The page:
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American Bumblebee (Bombus pensylvanicus)

Few things brighten my day like watching a plump, fuzzy bumblebee clumsily clambering about flowers in my garden. Once the most abundant bumblebee across the United States, the American Bumblebee has seen a stark population decline of nearly 90% over the past few decades.

Bumble bees are one of the most important pollinators of wild plants and are invaluable in maintaining a healthy ecosystem. They also pollinate agricultural crops like tomatoes, blueberries and squash. Habitat loss, climate change, introduced diseases, competition with non-native honey bees and pesticide use are all implicated in their decline. Neonicotinoids, a class of insecticide known to be “less toxic to mammals and birds” is especially devastating, as it is an insect neurotoxin that tends to accumulate in the nectar and pollen of plants, decimating pollinator populations. According to the Smithsonian Magazine, states that have the highest use of neonicotinoids have seen the starkest drop in Bumblebee populations. It goes without saying that insect-eating bird populations are also declining in states with the highest use of pesticides owning to bioaccumulation.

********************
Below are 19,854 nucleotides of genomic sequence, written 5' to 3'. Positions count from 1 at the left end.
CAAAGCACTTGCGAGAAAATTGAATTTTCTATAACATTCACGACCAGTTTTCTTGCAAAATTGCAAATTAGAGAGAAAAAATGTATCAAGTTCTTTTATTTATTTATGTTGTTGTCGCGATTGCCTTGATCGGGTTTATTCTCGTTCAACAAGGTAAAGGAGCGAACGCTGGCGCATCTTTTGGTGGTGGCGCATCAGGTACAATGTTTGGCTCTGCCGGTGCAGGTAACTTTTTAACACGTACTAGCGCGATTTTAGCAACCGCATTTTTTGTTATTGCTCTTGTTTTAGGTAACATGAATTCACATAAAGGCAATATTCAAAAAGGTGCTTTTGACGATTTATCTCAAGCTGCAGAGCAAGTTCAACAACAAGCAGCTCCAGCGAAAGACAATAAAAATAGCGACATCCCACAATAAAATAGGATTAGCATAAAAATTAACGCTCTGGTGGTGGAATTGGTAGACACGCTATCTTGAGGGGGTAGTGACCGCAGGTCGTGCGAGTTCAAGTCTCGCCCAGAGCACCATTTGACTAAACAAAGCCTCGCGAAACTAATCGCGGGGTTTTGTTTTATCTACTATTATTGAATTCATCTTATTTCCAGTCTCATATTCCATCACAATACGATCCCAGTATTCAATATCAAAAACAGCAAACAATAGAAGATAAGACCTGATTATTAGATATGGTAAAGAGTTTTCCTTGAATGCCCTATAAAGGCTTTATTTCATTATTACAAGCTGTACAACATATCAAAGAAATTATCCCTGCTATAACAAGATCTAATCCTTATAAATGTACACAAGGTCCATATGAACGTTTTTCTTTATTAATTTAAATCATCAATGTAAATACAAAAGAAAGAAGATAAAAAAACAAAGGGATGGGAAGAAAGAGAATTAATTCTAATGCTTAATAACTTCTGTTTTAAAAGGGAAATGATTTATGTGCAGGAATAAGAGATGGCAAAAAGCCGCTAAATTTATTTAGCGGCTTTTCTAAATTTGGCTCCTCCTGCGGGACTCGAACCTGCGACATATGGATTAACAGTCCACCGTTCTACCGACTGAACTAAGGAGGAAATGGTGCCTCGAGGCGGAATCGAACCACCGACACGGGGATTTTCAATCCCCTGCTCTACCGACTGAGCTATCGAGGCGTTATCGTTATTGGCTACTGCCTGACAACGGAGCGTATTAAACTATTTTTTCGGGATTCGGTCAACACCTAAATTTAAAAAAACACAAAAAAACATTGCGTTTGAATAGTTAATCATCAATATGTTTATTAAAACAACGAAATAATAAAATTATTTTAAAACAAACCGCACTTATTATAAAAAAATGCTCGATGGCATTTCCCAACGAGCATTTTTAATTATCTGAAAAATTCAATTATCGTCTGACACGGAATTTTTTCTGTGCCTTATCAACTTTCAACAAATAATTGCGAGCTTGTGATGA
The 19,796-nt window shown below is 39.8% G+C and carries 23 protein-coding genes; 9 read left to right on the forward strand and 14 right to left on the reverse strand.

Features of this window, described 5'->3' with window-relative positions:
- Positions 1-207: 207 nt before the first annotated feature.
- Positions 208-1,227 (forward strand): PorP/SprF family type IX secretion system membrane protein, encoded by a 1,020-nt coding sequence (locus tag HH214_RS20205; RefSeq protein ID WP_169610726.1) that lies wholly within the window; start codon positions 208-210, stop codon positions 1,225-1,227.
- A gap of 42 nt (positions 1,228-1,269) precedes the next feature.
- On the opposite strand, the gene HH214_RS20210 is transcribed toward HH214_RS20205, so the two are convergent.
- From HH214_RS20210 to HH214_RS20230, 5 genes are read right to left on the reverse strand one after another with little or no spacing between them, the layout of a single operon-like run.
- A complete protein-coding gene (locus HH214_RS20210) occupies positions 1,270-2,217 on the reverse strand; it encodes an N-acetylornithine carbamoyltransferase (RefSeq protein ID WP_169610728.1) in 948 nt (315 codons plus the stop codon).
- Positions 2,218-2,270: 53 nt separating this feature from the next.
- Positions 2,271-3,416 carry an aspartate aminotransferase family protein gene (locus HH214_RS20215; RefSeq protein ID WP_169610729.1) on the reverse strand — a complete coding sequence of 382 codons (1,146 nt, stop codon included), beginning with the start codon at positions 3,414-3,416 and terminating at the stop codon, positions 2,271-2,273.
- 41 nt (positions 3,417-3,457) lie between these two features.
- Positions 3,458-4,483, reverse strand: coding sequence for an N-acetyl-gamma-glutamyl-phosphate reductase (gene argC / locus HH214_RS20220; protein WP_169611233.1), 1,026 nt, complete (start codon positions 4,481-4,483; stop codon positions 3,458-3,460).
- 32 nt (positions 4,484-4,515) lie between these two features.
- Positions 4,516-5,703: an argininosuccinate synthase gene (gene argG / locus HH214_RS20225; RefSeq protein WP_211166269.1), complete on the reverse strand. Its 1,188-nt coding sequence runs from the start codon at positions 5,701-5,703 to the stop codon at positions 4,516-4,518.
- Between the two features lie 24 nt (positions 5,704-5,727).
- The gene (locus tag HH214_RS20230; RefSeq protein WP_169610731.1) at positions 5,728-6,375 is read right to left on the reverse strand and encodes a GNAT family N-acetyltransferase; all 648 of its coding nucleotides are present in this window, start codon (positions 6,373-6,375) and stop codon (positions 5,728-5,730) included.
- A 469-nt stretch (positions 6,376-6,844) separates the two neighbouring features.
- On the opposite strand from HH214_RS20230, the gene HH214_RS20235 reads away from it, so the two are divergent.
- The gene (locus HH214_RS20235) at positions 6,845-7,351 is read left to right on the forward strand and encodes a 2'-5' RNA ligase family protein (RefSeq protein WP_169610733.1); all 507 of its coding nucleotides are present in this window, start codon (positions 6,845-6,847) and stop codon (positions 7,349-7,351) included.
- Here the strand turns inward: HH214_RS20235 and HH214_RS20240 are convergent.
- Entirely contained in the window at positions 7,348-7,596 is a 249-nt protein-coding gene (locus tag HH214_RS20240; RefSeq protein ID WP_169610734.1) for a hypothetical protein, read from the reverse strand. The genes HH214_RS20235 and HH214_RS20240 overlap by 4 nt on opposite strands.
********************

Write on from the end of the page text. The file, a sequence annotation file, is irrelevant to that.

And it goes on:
As of now there is no protection for the American bumblebee, but two other species – the Rusty Patch Bumblebee and Franklin’s Bumblebee are listed as officially endangered in the United States. Planting native plants including wildflowers and avoiding the use of pesticides are the best ways people can contribute to help native bee populations. For anyone interested, the Xerces Society has wonderful resources for region specific pollinator plants on their website.


Gamillo, Elizabeth. "The American Bumblebee Has Nearly Vanished From 8 States" Smithsonian Magazine. October 6th 2021.

"Saving the American Bumblebee" Center for Biological Diversity. Accessed May 30, 2022.


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